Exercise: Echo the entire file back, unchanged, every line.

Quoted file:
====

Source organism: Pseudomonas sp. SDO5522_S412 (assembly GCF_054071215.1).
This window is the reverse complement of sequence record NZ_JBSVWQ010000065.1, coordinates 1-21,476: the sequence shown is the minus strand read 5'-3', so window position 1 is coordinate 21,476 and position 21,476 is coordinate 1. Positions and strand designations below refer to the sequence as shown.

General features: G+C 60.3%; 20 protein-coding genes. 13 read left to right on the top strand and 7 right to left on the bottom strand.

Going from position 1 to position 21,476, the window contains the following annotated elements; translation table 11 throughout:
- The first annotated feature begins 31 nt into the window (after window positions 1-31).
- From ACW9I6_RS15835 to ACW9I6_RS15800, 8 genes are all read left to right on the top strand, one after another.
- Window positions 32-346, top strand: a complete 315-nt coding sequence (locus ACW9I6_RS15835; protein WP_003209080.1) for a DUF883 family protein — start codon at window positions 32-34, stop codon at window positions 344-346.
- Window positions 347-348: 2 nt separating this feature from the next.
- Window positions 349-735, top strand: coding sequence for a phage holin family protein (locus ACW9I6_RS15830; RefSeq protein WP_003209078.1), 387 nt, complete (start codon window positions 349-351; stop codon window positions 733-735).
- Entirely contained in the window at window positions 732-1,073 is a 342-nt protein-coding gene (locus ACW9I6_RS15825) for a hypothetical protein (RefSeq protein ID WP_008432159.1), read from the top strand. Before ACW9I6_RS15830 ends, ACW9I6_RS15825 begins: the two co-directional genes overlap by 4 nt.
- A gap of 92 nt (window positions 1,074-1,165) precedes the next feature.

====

Source organism: Pseudomonas sp. SDO5522_S412 (assembly GCF_054071215.1).
This window is the reverse complement of sequence record NZ_JBSVWQ010000065.1, coordinates 1-21,476: the sequence shown is the minus strand read 5'-3', so window position 1 is coordinate 21,476 and position 21,476 is coordinate 1. Positions and strand designations below refer to the sequence as shown.

General features: G+C 60.3%; 20 protein-coding genes. 13 read left to right on the top strand and 7 right to left on the bottom strand.

Going from position 1 to position 21,476, the window contains the following annotated elements; translation table 11 throughout:
- The first annotated feature begins 31 nt into the window (after window positions 1-31).
- From ACW9I6_RS15835 to ACW9I6_RS15800, 8 genes are all read left to right on the top strand, one after another.
- Window positions 32-346, top strand: a complete 315-nt coding sequence (locus ACW9I6_RS15835; protein WP_003209080.1) for a DUF883 family protein — start codon at window positions 32-34, stop codon at window positions 344-346.
- Window positions 347-348: 2 nt separating this feature from the next.
- Window positions 349-735, top strand: coding sequence for a phage holin family protein (locus ACW9I6_RS15830; RefSeq protein WP_003209078.1), 387 nt, complete (start codon window positions 349-351; stop codon window positions 733-735).
- Entirely contained in the window at window positions 732-1,073 is a 342-nt protein-coding gene (locus ACW9I6_RS15825) for a hypothetical protein (RefSeq protein ID WP_008432159.1), read from the top strand. Before ACW9I6_RS15830 ends, ACW9I6_RS15825 begins: the two co-directional genes overlap by 4 nt.
- A gap of 92 nt (window positions 1,074-1,165) precedes the next feature.